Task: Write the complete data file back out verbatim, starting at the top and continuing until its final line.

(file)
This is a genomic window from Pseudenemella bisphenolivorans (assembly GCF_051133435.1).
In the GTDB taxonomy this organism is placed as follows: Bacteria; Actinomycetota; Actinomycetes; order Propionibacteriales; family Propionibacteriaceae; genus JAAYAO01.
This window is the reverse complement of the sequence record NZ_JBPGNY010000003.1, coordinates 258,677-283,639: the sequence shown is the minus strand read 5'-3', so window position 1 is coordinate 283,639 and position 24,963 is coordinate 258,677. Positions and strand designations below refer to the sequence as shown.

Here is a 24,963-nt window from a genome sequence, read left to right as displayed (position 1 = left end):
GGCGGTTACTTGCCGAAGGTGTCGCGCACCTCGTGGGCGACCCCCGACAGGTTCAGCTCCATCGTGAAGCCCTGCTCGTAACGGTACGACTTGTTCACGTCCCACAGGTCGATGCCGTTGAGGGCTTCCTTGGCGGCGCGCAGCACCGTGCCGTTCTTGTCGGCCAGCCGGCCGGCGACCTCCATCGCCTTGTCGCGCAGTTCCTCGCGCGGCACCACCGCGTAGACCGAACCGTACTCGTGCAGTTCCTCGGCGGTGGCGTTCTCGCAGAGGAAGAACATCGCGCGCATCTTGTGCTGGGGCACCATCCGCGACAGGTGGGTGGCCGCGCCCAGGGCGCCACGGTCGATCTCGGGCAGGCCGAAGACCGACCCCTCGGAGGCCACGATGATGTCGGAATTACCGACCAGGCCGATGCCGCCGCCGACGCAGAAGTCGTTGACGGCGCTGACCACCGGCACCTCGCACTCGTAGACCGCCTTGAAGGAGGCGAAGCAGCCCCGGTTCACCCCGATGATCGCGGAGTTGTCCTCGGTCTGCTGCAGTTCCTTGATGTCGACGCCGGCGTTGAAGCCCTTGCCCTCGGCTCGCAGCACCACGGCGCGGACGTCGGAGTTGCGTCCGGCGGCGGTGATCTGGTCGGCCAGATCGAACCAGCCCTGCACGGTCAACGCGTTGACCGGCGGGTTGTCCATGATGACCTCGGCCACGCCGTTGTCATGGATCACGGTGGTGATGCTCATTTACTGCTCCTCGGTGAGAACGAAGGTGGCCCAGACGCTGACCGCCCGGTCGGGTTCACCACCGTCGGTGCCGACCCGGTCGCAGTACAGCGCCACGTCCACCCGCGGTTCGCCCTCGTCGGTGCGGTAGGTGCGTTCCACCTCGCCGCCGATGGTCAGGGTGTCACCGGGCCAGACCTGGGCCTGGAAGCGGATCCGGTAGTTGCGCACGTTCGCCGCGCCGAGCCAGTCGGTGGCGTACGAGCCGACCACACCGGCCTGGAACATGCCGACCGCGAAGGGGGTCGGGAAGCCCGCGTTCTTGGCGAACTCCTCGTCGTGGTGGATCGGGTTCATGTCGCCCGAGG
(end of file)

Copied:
This is a genomic window from Pseudenemella bisphenolivorans (assembly GCF_051133435.1).
In the GTDB taxonomy this organism is placed as follows: Bacteria; Actinomycetota; Actinomycetes; order Propionibacteriales; family Propionibacteriaceae; genus JAAYAO01.
This window is the reverse complement of the sequence record NZ_JBPGNY010000003.1, coordinates 258,677-283,639: the sequence shown is the minus strand read 5'-3', so window position 1 is coordinate 283,639 and position 24,963 is coordinate 258,677. Positions and strand designations below refer to the sequence as shown.

Here is a 24,963-nt window from a genome sequence, read left to right as displayed (position 1 = left end):
GGCGGTTACTTGCCGAAGGTGTCGCGCACCTCGTGGGCGACCCCCGACAGGTTCAGCTCCATCGTGAAGCCCTGCTCGTAACGGTACGACTTGTTCACGTCCCACAGGTCGATGCCGTTGAGGGCTTCCTTGGCGGCGCGCAGCACCGTGCCGTTCTTGTCGGCCAGCCGGCCGGCGACCTCCATCGCCTTGTCGCGCAGTTCCTCGCGCGGCACCACCGCGTAGACCGAACCGTACTCGTGCAGTTCCTCGGCGGTGGCGTTCTCGCAGAGGAAGAACATCGCGCGCATCTTGTGCTGGGGCACCATCCGCGACAGGTGGGTGGCCGCGCCCAGGGCGCCACGGTCGATCTCGGGCAGGCCGAAGACCGACCCCTCGGAGGCCACGATGATGTCGGAATTACCGACCAGGCCGATGCCGCCGCCGACGCAGAAGTCGTTGACGGCGCTGACCACCGGCACCTCGCACTCGTAGACCGCCTTGAAGGAGGCGAAGCAGCCCCGGTTCACCCCGATGATCGCGGAGTTGTCCTCGGTCTGCTGCAGTTCCTTGATGTCGACGCCGGCGTTGAAGCCCTTGCCCTCGGCTCGCAGCACCACGGCGCGGACGTCGGAGTTGCGTCCGGCGGCGGTGATCTGGTCGGCCAGATCGAACCAGCCCTGCACGGTCAACGCGTTGACCGGCGGGTTGTCCATGATGACCTCGGCCACGCCGTTGTCATGGATCACGGTGGTGATGCTCATTTACTGCTCCTCGGTGAGAACGAAGGTGGCCCAGACGCTGACCGCCCGGTCGGGTTCACCACCGTCGGTGCCGACCCGGTCGCAGTACAGCGCCACGTCCACCCGCGGTTCGCCCTCGTCGGTGCGGTAGGTGCGTTCCACCTCGCCGCCGATGGTCAGGGTGTCACCGGGCCAGACCTGGGCCTGGAAGCGGATCCGGTAGTTGCGCACGTTCGCCGCGCCGAGCCAGTCGGTGGCGTACGAGCCGACCACACCGGCCTGGAACATGCCGACCGCGAAGGGGGTCGGGAAGCCCGCGTTCTTGGCGAACTCCTCGTCGTGGTGGATCGGGTTCATGTCGCCCGAGG